After the laser plating, electroplating, exchange plating, or etching steps are completed if a mask has been employed then the mask 28 may be removed leaving only the gold or other metal patterns or etched patterns provided by the laser patterning process steps above. In tank 21, a mask dissolving solvent 26 is employed to strip away the remaining portion of the mask 28 from the plated work 10. That is, the mask 28 which was not removed by the laser beam 30 is now removed by the stripping solvent 26 in tank 21. Examples of suitable stripping solvents 26 for the masking material are listed here. Acetone for photoresist, alcohol for wax or paraffin, acetone for glycol phthalate, or hot water and/or steam under pressure for paraffin or glycol phthalate. The steam may be followed by an additional organic clean up by means of acetone, alcohol and/or freon flurohydrocarbon or other suitable organic residue removal agent or simply by applying heat.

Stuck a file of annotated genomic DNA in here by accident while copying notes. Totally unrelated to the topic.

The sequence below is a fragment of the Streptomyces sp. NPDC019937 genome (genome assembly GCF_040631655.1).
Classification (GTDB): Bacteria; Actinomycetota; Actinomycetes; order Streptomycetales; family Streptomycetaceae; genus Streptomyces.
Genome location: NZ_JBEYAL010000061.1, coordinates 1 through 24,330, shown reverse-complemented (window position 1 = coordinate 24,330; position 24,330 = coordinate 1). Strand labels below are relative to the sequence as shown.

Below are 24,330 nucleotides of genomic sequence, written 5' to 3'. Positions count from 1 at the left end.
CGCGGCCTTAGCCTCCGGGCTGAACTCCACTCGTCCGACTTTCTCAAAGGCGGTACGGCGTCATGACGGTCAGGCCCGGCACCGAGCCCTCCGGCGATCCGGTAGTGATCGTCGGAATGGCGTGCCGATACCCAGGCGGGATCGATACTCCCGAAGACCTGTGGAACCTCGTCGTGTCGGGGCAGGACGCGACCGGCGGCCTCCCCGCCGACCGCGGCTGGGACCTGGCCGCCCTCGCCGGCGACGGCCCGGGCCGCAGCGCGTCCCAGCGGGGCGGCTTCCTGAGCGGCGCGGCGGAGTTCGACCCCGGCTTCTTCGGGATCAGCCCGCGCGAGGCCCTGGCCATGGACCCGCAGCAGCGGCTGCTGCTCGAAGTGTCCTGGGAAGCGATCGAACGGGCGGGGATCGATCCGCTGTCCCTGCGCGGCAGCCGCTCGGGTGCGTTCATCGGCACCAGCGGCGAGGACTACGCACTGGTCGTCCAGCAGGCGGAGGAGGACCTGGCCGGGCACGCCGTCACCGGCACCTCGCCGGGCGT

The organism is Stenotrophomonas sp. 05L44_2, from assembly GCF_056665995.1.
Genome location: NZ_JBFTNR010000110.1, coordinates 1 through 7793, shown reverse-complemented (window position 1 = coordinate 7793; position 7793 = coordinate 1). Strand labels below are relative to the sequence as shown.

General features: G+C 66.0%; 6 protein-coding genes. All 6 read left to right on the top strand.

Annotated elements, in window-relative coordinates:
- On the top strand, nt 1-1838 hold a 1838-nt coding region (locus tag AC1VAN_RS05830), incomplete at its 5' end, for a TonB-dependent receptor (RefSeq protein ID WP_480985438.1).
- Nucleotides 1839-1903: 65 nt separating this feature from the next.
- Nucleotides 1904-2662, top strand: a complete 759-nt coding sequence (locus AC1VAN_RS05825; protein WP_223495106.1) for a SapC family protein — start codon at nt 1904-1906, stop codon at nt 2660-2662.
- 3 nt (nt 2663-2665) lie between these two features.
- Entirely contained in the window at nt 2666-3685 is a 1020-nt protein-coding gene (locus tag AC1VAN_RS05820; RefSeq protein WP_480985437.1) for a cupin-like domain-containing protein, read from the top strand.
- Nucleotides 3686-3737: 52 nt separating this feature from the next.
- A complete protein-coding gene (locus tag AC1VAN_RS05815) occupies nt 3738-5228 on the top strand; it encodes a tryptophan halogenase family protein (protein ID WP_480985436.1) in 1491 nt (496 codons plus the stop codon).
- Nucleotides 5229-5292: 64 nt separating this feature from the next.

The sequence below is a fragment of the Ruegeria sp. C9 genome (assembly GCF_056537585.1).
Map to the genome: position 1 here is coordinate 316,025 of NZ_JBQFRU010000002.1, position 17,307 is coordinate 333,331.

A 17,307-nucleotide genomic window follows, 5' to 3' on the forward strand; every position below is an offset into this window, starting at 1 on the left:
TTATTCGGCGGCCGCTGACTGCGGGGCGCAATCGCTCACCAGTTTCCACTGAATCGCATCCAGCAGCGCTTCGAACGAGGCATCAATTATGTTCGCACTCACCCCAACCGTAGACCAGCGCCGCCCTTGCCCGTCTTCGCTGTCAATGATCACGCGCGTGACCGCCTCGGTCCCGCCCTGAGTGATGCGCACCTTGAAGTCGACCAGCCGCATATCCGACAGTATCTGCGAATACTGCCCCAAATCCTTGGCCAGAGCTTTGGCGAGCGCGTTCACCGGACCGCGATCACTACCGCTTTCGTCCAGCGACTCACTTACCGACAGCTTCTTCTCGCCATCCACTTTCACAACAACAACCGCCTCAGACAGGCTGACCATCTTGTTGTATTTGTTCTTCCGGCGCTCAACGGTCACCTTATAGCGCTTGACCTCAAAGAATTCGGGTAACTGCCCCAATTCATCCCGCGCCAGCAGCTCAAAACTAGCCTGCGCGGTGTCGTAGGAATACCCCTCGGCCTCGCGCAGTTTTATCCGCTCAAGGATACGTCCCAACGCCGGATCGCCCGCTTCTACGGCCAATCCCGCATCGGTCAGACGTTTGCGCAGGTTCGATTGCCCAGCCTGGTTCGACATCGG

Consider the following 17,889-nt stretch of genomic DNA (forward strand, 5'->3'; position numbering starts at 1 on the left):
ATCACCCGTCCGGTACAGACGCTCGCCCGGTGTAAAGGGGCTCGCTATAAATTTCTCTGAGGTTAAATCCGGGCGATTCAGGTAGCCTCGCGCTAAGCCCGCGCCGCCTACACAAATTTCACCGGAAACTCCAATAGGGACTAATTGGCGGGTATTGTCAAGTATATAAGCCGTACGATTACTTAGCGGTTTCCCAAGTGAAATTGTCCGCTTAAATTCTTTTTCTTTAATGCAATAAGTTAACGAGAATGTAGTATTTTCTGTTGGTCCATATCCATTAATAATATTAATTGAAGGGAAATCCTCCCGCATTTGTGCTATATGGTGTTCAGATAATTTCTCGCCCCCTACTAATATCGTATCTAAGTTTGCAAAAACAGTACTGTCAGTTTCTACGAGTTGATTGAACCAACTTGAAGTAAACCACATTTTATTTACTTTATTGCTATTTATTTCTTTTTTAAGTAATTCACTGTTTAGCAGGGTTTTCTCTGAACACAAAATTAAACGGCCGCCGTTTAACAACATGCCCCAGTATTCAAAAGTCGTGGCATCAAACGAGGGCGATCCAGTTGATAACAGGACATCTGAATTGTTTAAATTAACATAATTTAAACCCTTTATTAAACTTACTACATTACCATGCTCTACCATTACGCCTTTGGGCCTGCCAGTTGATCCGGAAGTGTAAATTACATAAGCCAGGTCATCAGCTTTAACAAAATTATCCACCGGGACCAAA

In step L, the work 10 moves into a tank 22 which rinses away the residual solvent 26 from the surface of the work 10. The tank contains water or uses a water spray (deionized or distilled).
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|U.S. Classification||204/207, 204/210|
|International Classification||C23C18/14, C23F1/00, C23C18/38, C25D5/00, C23C18/42, H05K3/00, C25F7/00, C23C18/18, C23C18/44, C25D5/02, C23C18/40, C25F3/14, C23F4/00, C23C18/32, H05K3/07, H05K3/10, C23C18/16, C23C18/34, H05K3/24, C23C18/31|
|Cooperative Classification||C25D5/00, C25D21/02, H05K3/241, C25D5/024, C25F3/14, H05K3/07, H05K3/108, H05K2203/1545, H05K3/0032, H05K2203/107, H05K3/243|
|European Classification||C25D5/02B, H05K3/24D, C25F3/14, C25D5/02C|
|Sep 30, 1982||AS||Assignment|
Owner name: INTERNATIONAL BUSINESS MACHINES CORPORATION, ARMON
Free format text: ASSIGNMENT OF ASSIGNORS INTEREST.;ASSIGNORS:ROMANKIW, LUBOMYR T.;VON GUTFELD, ROBERT J.;REEL/FRAME:004055/0371
Effective date: 19820928
Owner name: INTERNATIONAL BUSINESS MACHINES CORPORATION, NEW Y
Free format text: ASSIGNMENT OF ASSIGNORS INTEREST;ASSIGNORS:ROMANKIW, LUBOMYR T.;VON GUTFELD, ROBERT J.;REEL/FRAME:004055/0371
Effective date: 19820928
|May 18, 1987||FPAY||Fee payment|
Year of fee payment: 4
|May 6, 1991||FPAY||Fee payment|
Year of fee payment: 8
|Aug 11, 1995||FPAY||Fee payment|
Year of fee payment: 12